The Government is focused on accelerating mineral exploration activity in the country through the National Mineral Exploration Policy (NMEP). The policy aims at making available geoscientific data of world standards in the public domain. The NMEP envisages involvement of the private sector in carrying out quality research in the area of mineral exploration, while aiming for the creation of a dedicated geoscience database.10
The Mines and Mineral Development and Regulation Act (MMDR) was amended in 2015 and then in 2016 to make the process of allocation of mineral blocks more transparent and competitive through auction. The amendments also allows mergers and acquisitions of companies and facilitates ease of doing business to improve profitability and decrease costs of the companies dependent on supply of mineral ore from captive leases. Until November 2016, 17 mineral blocks across seven states have been auctioned. This has led to generation of additional revenue to the tune of USD 7 Billion.11
Under this Act, a National Mineral Exploration Trust has also been established to encourage exploration activities and also keep a check on illegal mining. Until May 2016, there has been a deposit of at least USD 30 Million and 13 mineral exploration projects have been approved.12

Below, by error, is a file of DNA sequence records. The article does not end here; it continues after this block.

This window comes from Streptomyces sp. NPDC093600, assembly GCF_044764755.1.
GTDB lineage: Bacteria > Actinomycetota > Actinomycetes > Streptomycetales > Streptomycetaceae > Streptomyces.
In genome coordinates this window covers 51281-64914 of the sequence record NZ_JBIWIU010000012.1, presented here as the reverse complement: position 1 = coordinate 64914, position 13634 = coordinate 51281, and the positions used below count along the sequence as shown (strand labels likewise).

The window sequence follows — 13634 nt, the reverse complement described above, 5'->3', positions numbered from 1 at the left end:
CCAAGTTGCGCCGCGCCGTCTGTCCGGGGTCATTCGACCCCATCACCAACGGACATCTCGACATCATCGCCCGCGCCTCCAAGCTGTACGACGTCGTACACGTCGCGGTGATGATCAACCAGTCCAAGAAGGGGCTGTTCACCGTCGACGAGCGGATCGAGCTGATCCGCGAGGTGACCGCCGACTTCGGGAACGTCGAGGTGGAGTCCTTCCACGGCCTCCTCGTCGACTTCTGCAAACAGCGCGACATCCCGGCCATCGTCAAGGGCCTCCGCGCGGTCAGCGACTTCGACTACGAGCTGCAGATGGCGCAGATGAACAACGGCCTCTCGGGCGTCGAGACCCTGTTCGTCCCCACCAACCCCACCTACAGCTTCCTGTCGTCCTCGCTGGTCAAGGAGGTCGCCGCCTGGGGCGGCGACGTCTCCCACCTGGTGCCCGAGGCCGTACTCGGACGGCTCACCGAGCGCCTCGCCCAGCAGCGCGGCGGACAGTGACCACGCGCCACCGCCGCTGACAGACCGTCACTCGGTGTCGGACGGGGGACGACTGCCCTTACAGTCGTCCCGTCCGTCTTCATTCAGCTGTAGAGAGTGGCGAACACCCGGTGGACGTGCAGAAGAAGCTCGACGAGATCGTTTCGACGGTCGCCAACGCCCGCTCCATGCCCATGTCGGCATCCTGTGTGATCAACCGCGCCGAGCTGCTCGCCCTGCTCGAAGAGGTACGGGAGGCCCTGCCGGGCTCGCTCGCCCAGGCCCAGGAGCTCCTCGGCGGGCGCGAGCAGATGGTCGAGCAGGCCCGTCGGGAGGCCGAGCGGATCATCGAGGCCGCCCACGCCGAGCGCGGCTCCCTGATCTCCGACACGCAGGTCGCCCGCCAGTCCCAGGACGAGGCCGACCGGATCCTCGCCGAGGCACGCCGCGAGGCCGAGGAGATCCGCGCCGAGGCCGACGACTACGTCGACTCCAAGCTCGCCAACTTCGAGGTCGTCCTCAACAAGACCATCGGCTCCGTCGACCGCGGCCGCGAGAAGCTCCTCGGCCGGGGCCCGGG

The Government of India has also undertaken several other measures to promote the growth and development of this sector. To mitigate the adverse impact of mining on the environment, health and people living in mining districts, the Government has launched the Pradhan Mantri Khanij Kshetra Kalyan Yojana (PMKKKY). Primary objective of PMKKKY is to implement a range of welfare projects in mining areas. Under the scheme, at least 60% of the funds are proposed to be utilised for meeting basic needs like drinking water supply, health care, sanitation and skill development. The remaining funds are used for infrastructural needs, such as construction of roads and railways.13
Mining practices require skilled and reliable manpower. To address this challenge, the government has set up a Skill Council for Mining Sector to train 450,000 people in the mining sector to help them with employment in the next ten years.14
With the Government’s consistent efforts in the promotion and development of the sector as well as the untapped potential the industry offers, the mining sector is poised to make significant strides and reach its pinnacle in the years to come.
4 http://www.mckinsey.com/global-themes/india/seizing- indias-capital- goods-opportunity
6 http://economictimes.indiatimes.com/news/economy/infrastructure/roads-ministry- targets-laying- over-40- km-of- roads-every- day-in- 2016-17/articleshow/51907323.cms
7 http://www.mckinsey.com/global-themes/india/seizing- indias-capital- goods-opportunity
8 https://www.worldcoal.org/what%E2%80%99s-driving- india%E2%80%99s-coal- demand-growth
9 http://www.cnbc.com/2015/11/26/indias-iron- ore-demand- eyed-as- modi-spends- big-on- infrastructure.html